The Pfeffermans, those endearingly flawed Californians whose lives are chronicled on Amazon's Transparent, are returning for a third season on Sept. 23.
When we last saw the family at the end of Season 2, they were all grappling with major developments in their lives: Maura (Jeffrey Tambor) forged and then consummated a relationship with Vicki (Anjelica Huston) and finally came out to her mother; Sarah (Amy Landecker) turned to BDSM to deal with her depression and resolved to explore her Jewish roots; Ali (Gaby Hoffmann) experienced a sexual awakening with Leslie (Cherry Jones); and Shelly (Judith Light) found new love in Buzzy (Richard Masur), whom Josh (Jay Duplass) embraced as a new father figure after breaking up with Raquel (Kathryn Hahn) and realizing he needed to confront his childhood abuse.
So, what's ahead for the gang in Season 3? We turned to the cast and creator Jill Soloway to find out.
"I think they're all starting to address their narcissism a little bit," Soloway tells TVGuide.com. "I think this season has a lot of moments where our characters are confronted with their own privilege. Not so much that they become good people. [Laughs] I mean, I think they're great people, but I think their lack of ability to do the right thing is what makes them lovable and what makes them watchable. So, they keep screwing up, but I think at this point, some of their privilege starts to bounce up and fly in their faces a little bit."
The journey that began with Maura's coming out in Season 1 continues with her adjusting to her new self this year. "Maura's, for all intents and purposes, a teenager," Tambor says. "She doesn't know quite what to do or how to express her freedom. She makes huge mistakes."
Adds Soloway: "She's really becoming. I think a lot of us experienced the feeling over the past few years of, what happens when you get everything you want? And Maura pretty much says that in the first scene. She goes, 'My kids love me. I have a great job. I have everything I want. How come I'm still not happy?' I think the dream of becoming, the dream of coming out, is kind of an antidepressant for people as they start to think, I'm going to name myself. I'm going to come out to everybody. Then you come out and then you're kind of back to square one. You have your new self, but now you have to actually deal with yourself. And I think that could be a name for Maura's story -- just, 'What now?'"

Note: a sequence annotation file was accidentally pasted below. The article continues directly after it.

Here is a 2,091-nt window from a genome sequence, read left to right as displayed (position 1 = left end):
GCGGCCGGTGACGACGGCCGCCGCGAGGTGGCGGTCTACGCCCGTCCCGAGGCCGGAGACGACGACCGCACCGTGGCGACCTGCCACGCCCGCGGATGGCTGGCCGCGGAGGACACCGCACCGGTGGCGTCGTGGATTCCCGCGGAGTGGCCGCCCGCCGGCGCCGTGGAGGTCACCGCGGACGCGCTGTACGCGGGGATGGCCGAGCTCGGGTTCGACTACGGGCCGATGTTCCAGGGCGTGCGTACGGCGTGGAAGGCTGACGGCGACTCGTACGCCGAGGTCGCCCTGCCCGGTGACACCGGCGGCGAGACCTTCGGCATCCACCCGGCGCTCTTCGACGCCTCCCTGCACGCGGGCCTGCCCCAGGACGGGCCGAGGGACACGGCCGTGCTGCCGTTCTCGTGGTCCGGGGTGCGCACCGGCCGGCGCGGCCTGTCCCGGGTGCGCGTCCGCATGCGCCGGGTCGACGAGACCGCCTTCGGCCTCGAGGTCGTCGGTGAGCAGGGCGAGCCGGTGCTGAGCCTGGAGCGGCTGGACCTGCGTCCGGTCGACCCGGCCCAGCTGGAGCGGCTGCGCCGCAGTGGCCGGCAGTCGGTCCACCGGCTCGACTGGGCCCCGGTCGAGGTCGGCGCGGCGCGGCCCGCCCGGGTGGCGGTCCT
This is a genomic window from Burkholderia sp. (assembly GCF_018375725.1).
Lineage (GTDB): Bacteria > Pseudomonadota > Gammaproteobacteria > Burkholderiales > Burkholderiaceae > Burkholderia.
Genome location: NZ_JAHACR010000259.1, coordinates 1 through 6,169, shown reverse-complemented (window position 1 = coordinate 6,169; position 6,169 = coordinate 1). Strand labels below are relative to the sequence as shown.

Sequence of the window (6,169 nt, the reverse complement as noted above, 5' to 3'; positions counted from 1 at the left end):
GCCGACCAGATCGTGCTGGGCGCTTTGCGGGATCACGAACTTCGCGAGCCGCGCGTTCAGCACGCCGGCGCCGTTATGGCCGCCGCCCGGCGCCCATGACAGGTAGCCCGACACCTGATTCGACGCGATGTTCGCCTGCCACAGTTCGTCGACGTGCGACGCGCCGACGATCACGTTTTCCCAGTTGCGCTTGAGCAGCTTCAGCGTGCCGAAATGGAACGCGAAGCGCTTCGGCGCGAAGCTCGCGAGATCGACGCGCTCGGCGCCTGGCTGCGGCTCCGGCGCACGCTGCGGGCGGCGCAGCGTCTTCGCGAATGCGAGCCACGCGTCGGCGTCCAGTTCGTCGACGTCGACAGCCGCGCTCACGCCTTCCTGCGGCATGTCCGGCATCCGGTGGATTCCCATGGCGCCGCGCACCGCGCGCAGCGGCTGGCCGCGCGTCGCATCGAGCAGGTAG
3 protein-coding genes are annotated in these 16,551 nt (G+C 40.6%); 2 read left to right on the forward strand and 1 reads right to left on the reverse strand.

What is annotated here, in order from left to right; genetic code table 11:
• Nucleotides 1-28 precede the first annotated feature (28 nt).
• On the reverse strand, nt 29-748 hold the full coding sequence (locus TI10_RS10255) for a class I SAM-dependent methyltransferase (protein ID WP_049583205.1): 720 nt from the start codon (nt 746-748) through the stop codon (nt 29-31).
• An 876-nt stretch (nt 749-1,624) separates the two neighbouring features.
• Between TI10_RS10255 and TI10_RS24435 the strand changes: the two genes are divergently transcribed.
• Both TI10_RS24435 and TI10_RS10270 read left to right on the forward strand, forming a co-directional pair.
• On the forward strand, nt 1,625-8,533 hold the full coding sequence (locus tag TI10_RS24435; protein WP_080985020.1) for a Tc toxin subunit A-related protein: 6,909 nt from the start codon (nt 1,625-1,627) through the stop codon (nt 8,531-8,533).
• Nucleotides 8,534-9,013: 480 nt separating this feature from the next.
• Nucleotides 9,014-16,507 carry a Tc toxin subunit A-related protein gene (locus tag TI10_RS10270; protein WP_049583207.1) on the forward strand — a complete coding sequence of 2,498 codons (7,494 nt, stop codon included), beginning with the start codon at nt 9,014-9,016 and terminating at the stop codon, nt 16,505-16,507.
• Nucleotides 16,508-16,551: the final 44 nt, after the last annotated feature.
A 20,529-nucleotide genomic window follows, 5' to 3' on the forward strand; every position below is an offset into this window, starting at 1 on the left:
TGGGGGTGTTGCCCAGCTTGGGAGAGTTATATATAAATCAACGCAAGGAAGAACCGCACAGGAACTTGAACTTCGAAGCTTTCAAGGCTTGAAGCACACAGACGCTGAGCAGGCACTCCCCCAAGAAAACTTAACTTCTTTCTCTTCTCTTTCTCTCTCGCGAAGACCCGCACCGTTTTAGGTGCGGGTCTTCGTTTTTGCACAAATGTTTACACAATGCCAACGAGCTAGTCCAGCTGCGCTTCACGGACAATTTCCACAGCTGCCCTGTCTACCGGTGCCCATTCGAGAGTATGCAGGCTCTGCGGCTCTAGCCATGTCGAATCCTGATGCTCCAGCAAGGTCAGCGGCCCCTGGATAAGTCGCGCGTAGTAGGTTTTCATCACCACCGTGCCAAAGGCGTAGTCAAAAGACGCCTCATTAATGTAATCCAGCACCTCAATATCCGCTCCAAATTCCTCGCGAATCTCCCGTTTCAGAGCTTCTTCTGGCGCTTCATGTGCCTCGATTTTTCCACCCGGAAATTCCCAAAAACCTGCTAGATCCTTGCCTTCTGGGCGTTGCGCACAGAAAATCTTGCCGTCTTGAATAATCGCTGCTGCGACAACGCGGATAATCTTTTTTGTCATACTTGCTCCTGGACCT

In the early part of the season, Maura will confront those questions as she embarks on a full-fledged relationship with Vicki. She also starts working at the LGBT Center fielding calls to a suicide prevention hotline -- which, according to Tambor, "begins a total learning experience for her. ... Her learning curve starts out with a real bang."
As the season progresses, Maura's decision to have gender confirmation surgery puts her at odds with Vicki, as well as members of her family, but those aren't the only obstacles she faces. "Because she's older and she has the real health challenges of somebody of that age, things get complicated for her, and it's not quite as simple as it seems," Soloway notes.
"She has no boundaries," Light says. "It's something that is infinitely frustrating about her, and also at another point, can be lovable. She goes too far. And she crosses lines. And if somebody were to say something to her about it, she wouldn't understand it. ... This is one of those stories where somebody is coming into their own and their own voice, and doing it very clumsily and very badly."